It seems that pressure of football governing bodies and supporter groups is paying off – amendment to safety regulations inside Polish stadia should be ready by the end of February. Changes may include legal pyrotechnics and safe standing.
Polish supporters aren't celebrating yet, but it seems progress in setting up more liberal stadium safety regulations hasn't been this big ever before. Today members of all football governing bodies, police, Warsaw authorities and MPs met in Polish parliament (Sejm) to discuss possible changes to the existing legislation.
Current 'Mass Event Safety Act' has been introduced in 2009 and since had several amendments, becoming one of the most restrictive worldwide. Stricter law was supposed to prevent violent incidents during Euro 2012 that went rather peacefully, though not without trouble at all.
But in league reality the law has been causing havoc among clubs and supporters. Constantly increasing number of stadium bans aren't only issued for violence or aggressive behaviour, but also for issues like standing on stairs rather than in rows or for using a curse word in public.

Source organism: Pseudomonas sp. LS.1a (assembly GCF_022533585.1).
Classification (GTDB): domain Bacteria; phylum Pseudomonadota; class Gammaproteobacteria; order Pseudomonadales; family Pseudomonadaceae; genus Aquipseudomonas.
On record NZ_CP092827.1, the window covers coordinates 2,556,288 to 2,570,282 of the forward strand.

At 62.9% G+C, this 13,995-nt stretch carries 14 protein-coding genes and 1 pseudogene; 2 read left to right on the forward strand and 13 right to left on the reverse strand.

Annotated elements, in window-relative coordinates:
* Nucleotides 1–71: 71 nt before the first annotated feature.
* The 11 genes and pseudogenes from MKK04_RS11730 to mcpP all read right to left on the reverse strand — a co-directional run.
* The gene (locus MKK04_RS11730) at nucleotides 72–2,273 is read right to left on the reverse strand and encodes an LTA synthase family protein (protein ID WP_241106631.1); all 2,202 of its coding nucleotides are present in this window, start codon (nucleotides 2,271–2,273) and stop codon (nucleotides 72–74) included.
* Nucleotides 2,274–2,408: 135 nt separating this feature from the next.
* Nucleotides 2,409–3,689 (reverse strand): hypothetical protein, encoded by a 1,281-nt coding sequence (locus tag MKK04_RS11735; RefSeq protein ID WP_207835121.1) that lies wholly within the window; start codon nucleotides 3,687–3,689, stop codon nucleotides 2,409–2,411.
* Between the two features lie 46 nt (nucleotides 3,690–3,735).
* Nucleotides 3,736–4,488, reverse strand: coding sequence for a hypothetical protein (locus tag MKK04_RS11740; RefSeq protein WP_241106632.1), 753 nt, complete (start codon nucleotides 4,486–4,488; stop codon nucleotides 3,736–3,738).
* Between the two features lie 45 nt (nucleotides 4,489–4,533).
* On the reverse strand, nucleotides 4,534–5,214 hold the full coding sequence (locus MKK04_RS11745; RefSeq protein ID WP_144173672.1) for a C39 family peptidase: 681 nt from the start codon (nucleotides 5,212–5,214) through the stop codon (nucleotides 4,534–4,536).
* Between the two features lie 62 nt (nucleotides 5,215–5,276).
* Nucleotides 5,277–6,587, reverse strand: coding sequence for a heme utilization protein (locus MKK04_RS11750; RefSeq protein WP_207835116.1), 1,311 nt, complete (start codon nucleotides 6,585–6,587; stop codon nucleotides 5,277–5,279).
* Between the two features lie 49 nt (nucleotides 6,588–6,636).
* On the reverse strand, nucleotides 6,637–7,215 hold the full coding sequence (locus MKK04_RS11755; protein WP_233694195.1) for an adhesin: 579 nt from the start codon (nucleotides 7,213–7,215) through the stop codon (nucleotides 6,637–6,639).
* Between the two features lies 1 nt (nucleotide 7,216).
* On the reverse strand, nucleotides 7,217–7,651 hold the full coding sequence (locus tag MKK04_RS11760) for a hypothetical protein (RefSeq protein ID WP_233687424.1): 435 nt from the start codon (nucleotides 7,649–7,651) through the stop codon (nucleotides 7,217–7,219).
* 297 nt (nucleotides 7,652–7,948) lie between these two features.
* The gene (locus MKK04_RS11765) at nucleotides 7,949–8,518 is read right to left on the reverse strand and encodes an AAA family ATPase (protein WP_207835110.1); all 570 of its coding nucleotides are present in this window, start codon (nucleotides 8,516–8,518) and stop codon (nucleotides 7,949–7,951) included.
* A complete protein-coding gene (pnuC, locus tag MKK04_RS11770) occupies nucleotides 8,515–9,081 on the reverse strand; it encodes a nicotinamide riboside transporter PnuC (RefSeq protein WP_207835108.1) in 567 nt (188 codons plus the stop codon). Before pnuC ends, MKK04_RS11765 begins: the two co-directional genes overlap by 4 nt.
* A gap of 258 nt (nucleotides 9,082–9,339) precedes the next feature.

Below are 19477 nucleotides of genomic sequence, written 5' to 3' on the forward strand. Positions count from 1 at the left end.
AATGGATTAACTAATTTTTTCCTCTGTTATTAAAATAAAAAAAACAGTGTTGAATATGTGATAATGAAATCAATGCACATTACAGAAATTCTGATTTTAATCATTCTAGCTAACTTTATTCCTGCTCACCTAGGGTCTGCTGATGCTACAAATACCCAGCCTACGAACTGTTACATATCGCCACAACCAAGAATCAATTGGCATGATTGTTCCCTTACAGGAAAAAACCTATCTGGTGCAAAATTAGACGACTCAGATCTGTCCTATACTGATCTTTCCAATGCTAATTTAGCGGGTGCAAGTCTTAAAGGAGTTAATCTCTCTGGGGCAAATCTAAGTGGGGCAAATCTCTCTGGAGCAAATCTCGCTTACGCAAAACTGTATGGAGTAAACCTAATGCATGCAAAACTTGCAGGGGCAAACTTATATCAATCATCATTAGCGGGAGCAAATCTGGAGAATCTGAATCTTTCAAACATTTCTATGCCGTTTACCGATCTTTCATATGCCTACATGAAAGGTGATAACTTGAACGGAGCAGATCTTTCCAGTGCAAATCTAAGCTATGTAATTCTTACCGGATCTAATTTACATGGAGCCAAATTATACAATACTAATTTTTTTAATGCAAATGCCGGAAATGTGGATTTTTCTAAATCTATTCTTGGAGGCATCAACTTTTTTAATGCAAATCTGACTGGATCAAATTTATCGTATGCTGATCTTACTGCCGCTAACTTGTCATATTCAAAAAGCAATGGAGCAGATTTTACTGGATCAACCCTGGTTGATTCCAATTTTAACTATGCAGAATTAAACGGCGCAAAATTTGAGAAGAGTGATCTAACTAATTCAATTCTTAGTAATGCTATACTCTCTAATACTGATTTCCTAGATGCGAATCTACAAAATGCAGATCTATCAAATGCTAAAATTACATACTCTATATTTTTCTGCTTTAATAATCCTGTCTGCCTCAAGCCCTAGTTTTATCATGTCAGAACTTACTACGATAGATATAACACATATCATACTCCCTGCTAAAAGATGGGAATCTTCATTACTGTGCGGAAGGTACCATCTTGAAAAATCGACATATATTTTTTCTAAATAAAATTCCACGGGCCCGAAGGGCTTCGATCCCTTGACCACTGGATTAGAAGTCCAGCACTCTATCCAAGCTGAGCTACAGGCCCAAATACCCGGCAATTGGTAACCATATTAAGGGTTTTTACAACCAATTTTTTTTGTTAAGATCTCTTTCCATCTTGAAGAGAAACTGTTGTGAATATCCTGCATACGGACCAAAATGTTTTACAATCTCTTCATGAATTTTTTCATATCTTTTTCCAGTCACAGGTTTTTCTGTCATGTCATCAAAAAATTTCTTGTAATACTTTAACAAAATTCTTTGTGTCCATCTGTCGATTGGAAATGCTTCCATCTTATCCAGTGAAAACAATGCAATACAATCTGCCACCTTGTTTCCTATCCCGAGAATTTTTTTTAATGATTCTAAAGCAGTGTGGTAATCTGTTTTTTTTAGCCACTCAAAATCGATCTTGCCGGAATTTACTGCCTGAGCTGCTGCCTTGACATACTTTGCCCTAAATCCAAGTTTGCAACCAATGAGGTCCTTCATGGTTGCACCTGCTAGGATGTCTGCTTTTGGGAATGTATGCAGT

Step by step, last year police has effectively banned all big flags (or flags at all) from a number of stadiums, including those most important – in Warsaw or Krakow. As a result protests have sparked in several cities country-wide and for the first time in years, average attendance has dropped for many clubs.
This is why today issues of liberalisation were given priority over potential increase in penalties. Interestingly, not only supporters and Polish FA (PZPN) and top league (Ekstraklasa) expressed their support for safe standing and legal pyrotechnics. The police declined to stand against these measures, leaving decision to fire department experts.
Ireneusz Raś, head of Sports Comission of the Parliament, assured the issues raised will be given thorough consultation until February 15 and by the end of February project of amendment to the legislation should be ready and submitted.